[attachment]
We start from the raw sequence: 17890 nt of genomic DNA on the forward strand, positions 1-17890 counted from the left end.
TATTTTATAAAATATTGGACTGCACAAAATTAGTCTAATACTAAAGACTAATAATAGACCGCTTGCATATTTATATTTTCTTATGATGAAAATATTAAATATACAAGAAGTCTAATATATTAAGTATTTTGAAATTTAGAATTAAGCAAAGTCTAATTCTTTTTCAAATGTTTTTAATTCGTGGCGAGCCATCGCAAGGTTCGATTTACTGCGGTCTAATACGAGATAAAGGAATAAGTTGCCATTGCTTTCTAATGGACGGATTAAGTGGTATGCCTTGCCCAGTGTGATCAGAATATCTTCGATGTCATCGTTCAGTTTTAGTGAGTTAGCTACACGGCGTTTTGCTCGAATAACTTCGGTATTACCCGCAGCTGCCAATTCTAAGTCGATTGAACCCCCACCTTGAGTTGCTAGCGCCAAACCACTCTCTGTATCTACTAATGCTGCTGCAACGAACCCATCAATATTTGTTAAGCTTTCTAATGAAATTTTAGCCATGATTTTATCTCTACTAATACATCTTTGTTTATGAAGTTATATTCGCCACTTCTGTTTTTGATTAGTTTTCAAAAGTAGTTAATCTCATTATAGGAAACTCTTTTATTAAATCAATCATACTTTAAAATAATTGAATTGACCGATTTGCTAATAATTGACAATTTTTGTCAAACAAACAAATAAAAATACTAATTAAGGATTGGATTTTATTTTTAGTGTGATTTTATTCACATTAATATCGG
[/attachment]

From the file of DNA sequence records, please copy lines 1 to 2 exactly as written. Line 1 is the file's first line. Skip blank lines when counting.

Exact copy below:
We start from the raw sequence: 17890 nt of genomic DNA on the forward strand, positions 1-17890 counted from the left end.
TATTTTATAAAATATTGGACTGCACAAAATTAGTCTAATACTAAAGACTAATAATAGACCGCTTGCATATTTATATTTTCTTATGATGAAAATATTAAATATACAAGAAGTCTAATATATTAAGTATTTTGAAATTTAGAATTAAGCAAAGTCTAATTCTTTTTCAAATGTTTTTAATTCGTGGCGAGCCATCGCAAGGTTCGATTTACTGCGGTCTAATACGAGATAAAGGAATAAGTTGCCATTGCTTTCTAATGGACGGATTAAGTGGTATGCCTTGCCCAGTGTGATCAGAATATCTTCGATGTCATCGTTCAGTTTTAGTGAGTTAGCTACACGGCGTTTTGCTCGAATAACTTCGGTATTACCCGCAGCTGCCAATTCTAAGTCGATTGAACCCCCACCTTGAGTTGCTAGCGCCAAACCACTCTCTGTATCTACTAATGCTGCTGCAACGAACCCATCAATATTTGTTAAGCTTTCTAATGAAATTTTAGCCATGATTTTATCTCTACTAATACATCTTTGTTTATGAAGTTATATTCGCCACTTCTGTTTTTGATTAGTTTTCAAAAGTAGTTAATCTCATTATAGGAAACTCTTTTATTAAATCAATCATACTTTAAAATAATTGAATTGACCGATTTGCTAATAATTGACAATTTTTGTCAAACAAACAAATAAAAATACTAATTAAGGATTGGATTTTATTTTTAGTGTGATTTTATTCACATTAATATCGG